m = 3 600 J E = 2 c 3 10 8 m s
b
ga
fb
g
e
j
2
= 4.00 10 14 kg .
(b)
14 kg m 4.00 10 = = 1.60 10 12 3 m 25 10 kg
too small to measure.
P39.61
mc 2 4 938.78 MeV  3 728.4 MeV = 100% = 0.712% 4 938.78 MeV mc 2
a
a
f
f
*P39.62
2 2 The energy of the first fragment is given by E1 = p1 c 2 + m1 c 2
e
j = a1.75 MeVf + a1.00 MeVf
2 2
2
E1 = 2.02 MeV .
2 For the second, E2 = 2.00 MeV
a
f + a1.50 MeVf
2
2
E2 = 2.50 MeV .
(a)
Energy is conserved, so the unstable object had E = 4.52 MeV . Each component of momentum is conserved, so the original object moved with 2 2 1.75 MeV 2.00 MeV 2 2 + . Then for it p 2 = px + py = c c 2 3.65 MeV 2 2 2 4.52 MeV = 1.75 MeV + 2.00 MeV + mc 2 m= . c2
a
FG H f a
IJ K f
FG H a
IJ K
f e j
(b)
Now E = mc 2 gives 4.52 MeV =
1 1  v2 c2
3.65 MeV
1
v2 = 0.654 , v = 0.589 c . c2
454 P39.63
Relativity
(a)
Take the spaceship as the primed frame, moving toward the right at v = +0.600 c . Then u x = +0.800 c , and Lp ux = u + v x 1 + u v c x
b g
2
=
0.800 c + 0.600 c = 0.946 c . 1 + 0.800 0.600
a
fa
f
(b) (c)
L=
:
L = 0.200 ly
b
g 1  a0.600f
2
= 0.160 ly
The aliens observe the 0.160ly distance closing because the probe nibbles into it from one end at 0.800c and the Earth reduces it at the other end at 0.600c. Thus, time = 0.160 ly = 0.114 yr . 0.800 c + 0.600 c 1  1 4.00 10 5 kg 3.00 10 8 m s
(d)
K=
F GG H
1 1u c
2 2
 1 mc 2 :
I JJ K
K=
F GG H
1  0.946
a
f
2
I JJ e K
je
j
2
K = 7.50 10 22 J P39.64 In this case, the proper time is T0 (the time measured by the students on a clock at rest relative to them). The dilated time measured by the professor is: t = T0 where t = T + t Here T is the time she waits before sending a signal and t is the time required for the signal to reach the students. Thus, we have: T + t = T0 . (1)
To determine the travel time t, realize that the distance the students will have moved beyond the professor before the signal reaches them is: d = v T+t . The time required for the signal to travel this distance is:
Solving for t gives:
Substituting this into equation (1) yields:
a f d F vI t = = G J aT + t f . c H cK bv cgT . t= 1  b v cg bv cgT = T T+ 1  bv cg
0
or
T = T0 . 1 v c
Then T = T0
b g =T 1  ev c j
1 v c
2 2
0
b g 1 + b v c g 1  b v cg
1 v c
= T0
b g 1 + b v cg
1 v c
.
Chapter 39
455
P39.65
Look at the situation from the instructors' viewpoint since they are at rest relative to the clock, and hence measure the proper time. The Earth moves with velocity v = 0.280 c relative to the instructors while the students move with a velocity u = 0.600 c relative to Earth. Using the velocity addition equation, the velocity of the students relative to the instructors (and hence the clock) is: u= (a) 0. 280 c  0.600 c v + u = = 0.753 c (students relative to clock). 1 + vu c 2 1 + 0. 280 c 0.600 c c 2 With a proper time interval of t p = 50.0 min , the time interval measured by the students is:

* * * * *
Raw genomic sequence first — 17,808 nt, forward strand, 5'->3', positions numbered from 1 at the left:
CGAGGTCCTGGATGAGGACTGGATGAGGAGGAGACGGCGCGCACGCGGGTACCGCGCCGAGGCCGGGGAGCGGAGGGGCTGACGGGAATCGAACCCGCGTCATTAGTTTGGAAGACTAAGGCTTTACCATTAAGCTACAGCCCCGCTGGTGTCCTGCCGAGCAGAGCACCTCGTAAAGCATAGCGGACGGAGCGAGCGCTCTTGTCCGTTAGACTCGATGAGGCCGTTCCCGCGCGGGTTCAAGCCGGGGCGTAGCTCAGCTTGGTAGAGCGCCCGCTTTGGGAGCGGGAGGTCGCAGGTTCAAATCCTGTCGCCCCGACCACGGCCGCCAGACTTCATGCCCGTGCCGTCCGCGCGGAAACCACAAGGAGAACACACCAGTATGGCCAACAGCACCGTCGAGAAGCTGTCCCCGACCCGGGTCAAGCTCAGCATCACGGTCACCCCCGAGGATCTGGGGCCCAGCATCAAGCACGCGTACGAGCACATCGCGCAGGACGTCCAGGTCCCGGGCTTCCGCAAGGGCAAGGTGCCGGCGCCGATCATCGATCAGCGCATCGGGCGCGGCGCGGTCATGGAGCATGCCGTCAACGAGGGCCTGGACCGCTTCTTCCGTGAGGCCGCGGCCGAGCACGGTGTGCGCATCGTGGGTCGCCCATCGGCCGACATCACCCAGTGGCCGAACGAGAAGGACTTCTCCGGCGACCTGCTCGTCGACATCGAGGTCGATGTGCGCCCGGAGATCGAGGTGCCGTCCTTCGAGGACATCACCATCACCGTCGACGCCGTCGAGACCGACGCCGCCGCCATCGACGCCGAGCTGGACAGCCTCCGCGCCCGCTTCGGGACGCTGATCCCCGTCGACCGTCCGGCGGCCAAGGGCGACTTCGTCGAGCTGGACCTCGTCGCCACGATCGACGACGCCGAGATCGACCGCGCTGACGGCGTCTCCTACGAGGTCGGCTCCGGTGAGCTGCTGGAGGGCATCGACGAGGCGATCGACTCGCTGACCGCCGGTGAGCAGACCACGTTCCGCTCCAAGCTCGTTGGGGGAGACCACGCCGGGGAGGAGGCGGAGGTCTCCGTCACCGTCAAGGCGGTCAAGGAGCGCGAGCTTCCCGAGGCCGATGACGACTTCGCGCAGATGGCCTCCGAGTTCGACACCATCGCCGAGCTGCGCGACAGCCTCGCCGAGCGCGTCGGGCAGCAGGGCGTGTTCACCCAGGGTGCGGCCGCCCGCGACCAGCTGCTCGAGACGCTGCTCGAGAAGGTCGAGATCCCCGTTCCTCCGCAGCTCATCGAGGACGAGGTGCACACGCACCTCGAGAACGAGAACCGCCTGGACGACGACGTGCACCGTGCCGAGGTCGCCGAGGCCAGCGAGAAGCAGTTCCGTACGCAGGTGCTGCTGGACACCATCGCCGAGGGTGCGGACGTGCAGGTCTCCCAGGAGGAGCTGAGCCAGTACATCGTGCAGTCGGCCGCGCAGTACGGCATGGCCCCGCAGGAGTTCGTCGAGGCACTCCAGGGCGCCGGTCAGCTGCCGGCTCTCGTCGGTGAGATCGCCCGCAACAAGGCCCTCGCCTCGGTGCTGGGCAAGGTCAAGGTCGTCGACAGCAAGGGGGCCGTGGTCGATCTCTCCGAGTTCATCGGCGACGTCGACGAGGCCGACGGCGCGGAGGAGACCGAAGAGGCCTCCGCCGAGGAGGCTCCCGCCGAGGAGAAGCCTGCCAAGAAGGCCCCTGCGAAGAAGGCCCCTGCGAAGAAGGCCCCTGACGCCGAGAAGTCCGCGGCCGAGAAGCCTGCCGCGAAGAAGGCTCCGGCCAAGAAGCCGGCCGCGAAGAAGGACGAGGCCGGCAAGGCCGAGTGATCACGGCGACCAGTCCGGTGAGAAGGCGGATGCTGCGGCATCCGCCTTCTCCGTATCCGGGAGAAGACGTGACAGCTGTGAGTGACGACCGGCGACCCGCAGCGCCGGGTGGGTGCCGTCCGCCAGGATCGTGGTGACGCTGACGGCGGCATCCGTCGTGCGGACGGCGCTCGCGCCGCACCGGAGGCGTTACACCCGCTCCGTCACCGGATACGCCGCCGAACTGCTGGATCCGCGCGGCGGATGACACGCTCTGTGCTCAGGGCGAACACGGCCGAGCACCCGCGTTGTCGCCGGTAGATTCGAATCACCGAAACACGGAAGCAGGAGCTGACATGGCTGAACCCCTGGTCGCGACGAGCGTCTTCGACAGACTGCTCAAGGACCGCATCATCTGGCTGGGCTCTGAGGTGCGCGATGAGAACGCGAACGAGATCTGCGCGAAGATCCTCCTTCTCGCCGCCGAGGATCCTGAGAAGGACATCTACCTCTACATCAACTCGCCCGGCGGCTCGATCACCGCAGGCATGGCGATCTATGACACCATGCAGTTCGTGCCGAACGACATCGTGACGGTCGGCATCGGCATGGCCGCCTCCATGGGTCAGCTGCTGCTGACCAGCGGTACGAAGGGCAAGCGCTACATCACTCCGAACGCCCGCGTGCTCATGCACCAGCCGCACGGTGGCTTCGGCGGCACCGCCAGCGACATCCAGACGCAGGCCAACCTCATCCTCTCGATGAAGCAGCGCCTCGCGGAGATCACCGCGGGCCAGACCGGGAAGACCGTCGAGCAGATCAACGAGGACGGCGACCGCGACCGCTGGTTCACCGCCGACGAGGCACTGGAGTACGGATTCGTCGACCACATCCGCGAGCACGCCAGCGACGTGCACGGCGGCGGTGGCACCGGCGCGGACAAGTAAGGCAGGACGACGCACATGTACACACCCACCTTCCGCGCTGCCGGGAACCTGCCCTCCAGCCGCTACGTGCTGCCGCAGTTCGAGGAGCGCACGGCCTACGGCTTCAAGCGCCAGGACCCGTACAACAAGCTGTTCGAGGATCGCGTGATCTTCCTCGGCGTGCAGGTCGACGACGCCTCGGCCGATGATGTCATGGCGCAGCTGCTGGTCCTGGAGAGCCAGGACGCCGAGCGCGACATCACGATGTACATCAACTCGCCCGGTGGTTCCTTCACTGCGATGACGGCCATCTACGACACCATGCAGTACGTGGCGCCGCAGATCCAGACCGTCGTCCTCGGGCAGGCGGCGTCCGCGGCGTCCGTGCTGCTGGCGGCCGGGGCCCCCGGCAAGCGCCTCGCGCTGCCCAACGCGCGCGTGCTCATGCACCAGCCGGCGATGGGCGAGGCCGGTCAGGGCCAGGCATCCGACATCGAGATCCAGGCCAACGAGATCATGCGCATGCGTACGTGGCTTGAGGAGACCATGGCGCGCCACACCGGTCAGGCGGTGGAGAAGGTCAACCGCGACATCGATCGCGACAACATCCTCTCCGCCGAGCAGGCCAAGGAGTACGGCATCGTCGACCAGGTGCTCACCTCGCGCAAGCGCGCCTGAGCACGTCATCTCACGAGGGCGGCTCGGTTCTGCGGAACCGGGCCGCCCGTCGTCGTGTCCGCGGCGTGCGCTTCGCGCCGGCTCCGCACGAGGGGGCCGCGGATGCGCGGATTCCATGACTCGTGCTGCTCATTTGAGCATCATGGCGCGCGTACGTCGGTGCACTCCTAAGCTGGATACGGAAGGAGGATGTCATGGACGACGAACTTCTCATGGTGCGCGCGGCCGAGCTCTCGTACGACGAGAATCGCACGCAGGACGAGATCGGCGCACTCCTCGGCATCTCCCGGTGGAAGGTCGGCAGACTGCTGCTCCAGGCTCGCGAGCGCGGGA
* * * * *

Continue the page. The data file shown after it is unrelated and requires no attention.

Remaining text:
a a
f a fa
f f
t = t p
with
=
1  0.753 c
a
1
f
2
c2
= 1.52 .
Thus, the students measure the exam to last T = 1.52 50.0 min = 76.0 minutes . (b) The duration of the exam as measured by observers on Earth is:
a
f
t = t p with =
1  0. 280 c
a
1
f
2
c2
so T = 1.04 50.0 min = 52.1 minutes .
a
f
P39.66
The energy which arrives in one year is E = P t = 1.79 10 17 J s 3.16 10 7 s = 5.66 10 24 J . Thus, m= 5.66 10 24 J E = c2 3.00 10 8 m s = 6.28 10 7 kg .
e
je
j
e
j
2
P39.67
The observer measures the proper length of the tunnel, 50.0 m, but measures the train contracted to length L = Lp 1  shorter than the tunnel by v2 = 100 m 1  0.950 c2
a
f
2
= 31.2 m
50.0  31.2 = 18.8 m so it is completely within the tunnel. .
P39.68
If the energy required to remove a mass m from the surface is equal to its rest energy mc 2 , then GM s m = mc 2 Rg Rg = GM s c
2
and
e6.67 10 =
11
N m 2 kg 2 1.99 10 30 kg
8
je
j
e3.00 10
ms
j
2
R g = 1.47 10 3 m = 1.47 km .
456 P39.69
Relativity
(a)
At any speed, the momentum of the particle is given by p = mu = mu 1 u c
2 2
Since F = qE =
dp : dt
So
and
b g OP d L F u I qE = MmuG 1  J dt M H PQ c K N F u I du + 1 muF 1  u I FG 2u IJ du . qE = mG 1  J H c K dt 2 GH c JK H c K dt L O qE du M 1  u c + u c P = m dt M 1  u c j PPQ MN e I du qE F = a= GH 1  u JK . dt m c
1 2 2 2 1 2 2 3 2 2 2 2 2 2 2 2 2 2 3 2 32 2 2
.
(b)
For u small compared to c, the relativistic expression reduces to the classical a =